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A Prisoner’s Speech

July 1914 — Knightsbridge Hall, High Road, London, UK


It almost seemed to me as I lay in prison, and during the week when I lay in bed, after my release, that speeches, whether inciting or not, should now be done wy with. I was so fr in agreement with the Government who have imprisoned General Drummond and myself for making speeches, because it seemed to me that we required no more words, and that deeds are the jewels in our crown.

Now, I would say a word or two about incitement. You know that the charge upon which the General and I were tried was incitement. But it is not we who incite. it is the Government. It always has been the Government, and it always will be the Government. Look back upon the career of this Union. See the little deeds to which women were incited growing more and more, until to-day two thousand police are bidden out to stop a handful of women presenting a petition to the King. I speak in ironical terms when I say “handful.” That is what some of the newspapers say. The whole point is the irony of the thing. If we are a handful, think of the power there is in that handful. I never remember such a scene outside the monarch’s palace in this country. Most of us have lived in the reigns of three monarchs, and nothing of this kind has ever happened. 

I heard an official at Scotland Yard, holding a high position there, speaking to a friend the other day, and comparing our movement to the Fenian movement. But I can tell him wherein it is more powerful than the Fenian movement. Those men never brought the law into disrepute. They would go into the courts and listen to the rubbish talked by the prejudiced judge; listen to the verdict given by the packed jury, and then serve their sentences.

I am not in the least disparaging these men. I only want to point out to the Government spies, who may be present this afternoon, that there has never been anything like this Movement, and that the Government cannot crush it. To those of you present in this hall to-day, who are the spies of the Government, I say to you, go tell your masters what you have heard.

I want also to couple my praises for my colleague, Miss Grace Roe, with those of the Chairman. I have been in close touch with her since the last raid, and I want to pay tribute to her. If one is to be picked out of the galaxy of gems in this wonderful Union, I think, during the last year, the name of Grace Roe stands very prominent.

I could tell you things which perhaps none of you know, because I, being constantly with her, have seen it, how perhaps for some days she would have no food at all, working till two and three in the morning, and many times all night; going about her duties always with a light heart, always with her eyes fixed on the one thing, inspiring us who were fortunate enough to work under her. I wish I could convey to you what this great woman has been to us during that time.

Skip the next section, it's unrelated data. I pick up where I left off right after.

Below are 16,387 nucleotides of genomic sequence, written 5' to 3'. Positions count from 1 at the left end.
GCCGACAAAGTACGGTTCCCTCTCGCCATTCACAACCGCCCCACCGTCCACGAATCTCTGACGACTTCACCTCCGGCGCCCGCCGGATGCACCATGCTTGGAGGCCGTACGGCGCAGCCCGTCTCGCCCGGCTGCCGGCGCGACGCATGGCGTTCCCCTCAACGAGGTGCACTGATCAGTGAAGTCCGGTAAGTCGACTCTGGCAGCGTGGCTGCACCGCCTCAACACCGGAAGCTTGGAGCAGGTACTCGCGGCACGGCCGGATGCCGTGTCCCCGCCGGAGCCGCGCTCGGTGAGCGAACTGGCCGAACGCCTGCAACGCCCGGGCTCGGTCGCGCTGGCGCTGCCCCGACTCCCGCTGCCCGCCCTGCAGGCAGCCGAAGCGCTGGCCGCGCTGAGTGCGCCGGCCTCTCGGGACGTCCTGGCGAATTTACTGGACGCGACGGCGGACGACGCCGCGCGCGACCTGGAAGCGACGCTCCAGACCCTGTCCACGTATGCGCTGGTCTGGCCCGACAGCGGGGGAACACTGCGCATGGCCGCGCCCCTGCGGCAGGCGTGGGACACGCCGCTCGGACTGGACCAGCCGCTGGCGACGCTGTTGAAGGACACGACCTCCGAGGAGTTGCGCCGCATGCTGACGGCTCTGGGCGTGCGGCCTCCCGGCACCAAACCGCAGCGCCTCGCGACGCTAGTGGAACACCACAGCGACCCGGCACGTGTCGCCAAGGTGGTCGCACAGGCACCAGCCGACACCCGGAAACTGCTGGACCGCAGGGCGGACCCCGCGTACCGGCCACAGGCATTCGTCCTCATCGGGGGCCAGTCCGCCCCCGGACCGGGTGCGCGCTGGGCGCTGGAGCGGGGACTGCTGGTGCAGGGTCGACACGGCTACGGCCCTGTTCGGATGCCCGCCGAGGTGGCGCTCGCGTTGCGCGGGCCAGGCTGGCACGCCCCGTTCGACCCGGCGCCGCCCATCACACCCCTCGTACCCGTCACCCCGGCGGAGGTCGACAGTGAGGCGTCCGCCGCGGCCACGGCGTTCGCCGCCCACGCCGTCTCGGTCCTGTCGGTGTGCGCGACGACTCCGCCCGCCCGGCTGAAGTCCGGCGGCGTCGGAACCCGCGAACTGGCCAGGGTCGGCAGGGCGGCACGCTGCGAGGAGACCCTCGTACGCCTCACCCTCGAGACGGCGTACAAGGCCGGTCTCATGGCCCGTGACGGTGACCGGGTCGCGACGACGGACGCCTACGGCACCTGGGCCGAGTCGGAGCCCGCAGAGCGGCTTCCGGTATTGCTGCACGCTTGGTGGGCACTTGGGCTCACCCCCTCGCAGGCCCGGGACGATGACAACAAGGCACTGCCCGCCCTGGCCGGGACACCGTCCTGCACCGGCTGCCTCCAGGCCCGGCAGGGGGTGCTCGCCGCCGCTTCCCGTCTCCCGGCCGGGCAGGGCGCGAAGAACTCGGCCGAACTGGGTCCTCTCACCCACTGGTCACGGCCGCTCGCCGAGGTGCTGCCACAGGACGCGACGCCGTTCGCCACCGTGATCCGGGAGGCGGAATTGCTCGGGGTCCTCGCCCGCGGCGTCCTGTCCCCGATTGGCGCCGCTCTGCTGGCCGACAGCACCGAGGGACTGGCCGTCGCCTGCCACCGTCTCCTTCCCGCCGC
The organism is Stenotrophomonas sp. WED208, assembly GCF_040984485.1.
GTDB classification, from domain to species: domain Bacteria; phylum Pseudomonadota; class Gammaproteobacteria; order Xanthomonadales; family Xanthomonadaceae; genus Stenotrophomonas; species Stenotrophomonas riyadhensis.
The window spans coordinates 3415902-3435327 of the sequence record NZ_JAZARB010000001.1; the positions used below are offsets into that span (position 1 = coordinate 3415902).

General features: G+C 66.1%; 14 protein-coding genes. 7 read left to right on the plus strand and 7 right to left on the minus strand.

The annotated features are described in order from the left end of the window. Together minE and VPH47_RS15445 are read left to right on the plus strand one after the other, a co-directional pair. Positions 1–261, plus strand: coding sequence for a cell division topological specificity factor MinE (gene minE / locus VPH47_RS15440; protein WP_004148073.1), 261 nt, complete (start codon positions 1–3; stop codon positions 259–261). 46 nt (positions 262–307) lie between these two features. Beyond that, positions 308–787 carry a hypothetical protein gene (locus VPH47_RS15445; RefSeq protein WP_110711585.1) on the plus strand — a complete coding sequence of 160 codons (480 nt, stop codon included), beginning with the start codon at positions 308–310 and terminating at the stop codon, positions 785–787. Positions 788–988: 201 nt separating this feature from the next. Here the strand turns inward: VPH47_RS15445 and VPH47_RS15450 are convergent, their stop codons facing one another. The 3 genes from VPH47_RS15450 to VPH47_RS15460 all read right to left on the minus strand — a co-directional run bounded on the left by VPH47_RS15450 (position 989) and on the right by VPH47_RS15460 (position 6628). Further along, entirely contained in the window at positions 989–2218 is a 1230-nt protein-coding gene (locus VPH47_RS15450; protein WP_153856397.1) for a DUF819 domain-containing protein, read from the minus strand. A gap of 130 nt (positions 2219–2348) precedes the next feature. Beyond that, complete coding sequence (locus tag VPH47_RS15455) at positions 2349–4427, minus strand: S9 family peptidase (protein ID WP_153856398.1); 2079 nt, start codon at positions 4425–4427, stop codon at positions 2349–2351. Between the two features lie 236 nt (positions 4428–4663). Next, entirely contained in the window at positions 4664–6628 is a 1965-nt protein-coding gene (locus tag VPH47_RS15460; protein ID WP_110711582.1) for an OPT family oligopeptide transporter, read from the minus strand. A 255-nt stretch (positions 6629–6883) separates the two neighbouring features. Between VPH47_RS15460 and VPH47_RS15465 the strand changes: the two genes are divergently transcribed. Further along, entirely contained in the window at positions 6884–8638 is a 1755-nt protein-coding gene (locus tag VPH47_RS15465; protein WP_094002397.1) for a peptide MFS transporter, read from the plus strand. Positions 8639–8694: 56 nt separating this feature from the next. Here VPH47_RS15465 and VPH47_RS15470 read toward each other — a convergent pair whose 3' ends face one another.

I want to say that her trial and her fight is in keeping with all that she has shown us in the last year. I remember her saying to me, “I am not going to rely upon speaking when I go into the dock. I am no speaker, but I shall take other ways.” And yet you see she was given a voice and words, eloquent words, to make her fight, and to bring that Court into disrepute and ridicule.

Now, I want to tell you a little of my prison experience. They are amusing and were interesting to me. I adopted the course of refusing to undress, or wash, or eat, or drink, or do anything except that which I wished to do; and I lay upon my bed in my clothes from the moment I was taken there.

Then I had a visit from the chaplain. I had not seen him before. He said “Good morning, Mrs Fox!” I said, “You hypocrite! and you torturer! You disgrace the Master you represent. Get out of my cell!” I never say him again. And then I saw two doctors, and eery time they came in I told them the same thing, that they were torturers and ruffians, and if they did not get out of my cell I would get up and strike them.

When they took my fingerprints I smashed every window in my cell with that useful implement — the heel of my boot. Everything smashable was smashed. Then the Governor came in, and he said, “Norah Dacre Fox, you are reported for doing this, that, and the other, and you will now be sentenced to seven days’ close confinement and bread and water diet.” as I was already in close confinement and was eating nothing at all, this was preposterous. That was the last I saw of the Governor until I was going away. These were my tactics in prison, and you know that I was eventually released. 

I had gone into prison for the first time, knowing nothing of it. I shall ever forget the atmosphere of the place. For us Suffragettes, what does it matter! wherever we are our surroundings touch us not at all; but it was the other women; the ordinary prisoners; it was the way those women are spoken to. It was the look in the eyes of the prisoner who came to wait in my cell — that frightened, hunted look! 

Here in the 20th century men can still conceive that this is civilisation and they are prepared to go on with the present system, which no words can describe. Whoever gets into that prison, perhaps people not all bad, are likely to be turned out dangerous criminals. 

So far as I am concerned, I remember the words of Ernest Jones the Chartist. He said, “I went into prison a Chartist. I cam out a revolutionary. I went into prison a Militant Suffragette. I cam out fifty militants rolled into one. 

I learnt a verse out of the Bible when I was in prison, which I am going to repeat to you this afternoon. St Paul says to the Romans: “I am persuaded that neither life nor death, neither angels nor powers, nor principalities, nor things present, nor things to come, nor height nor depth, nor any other creature, can separate us from that which we believe to be right.”



Source: The Suffragette, 10 July, 1914.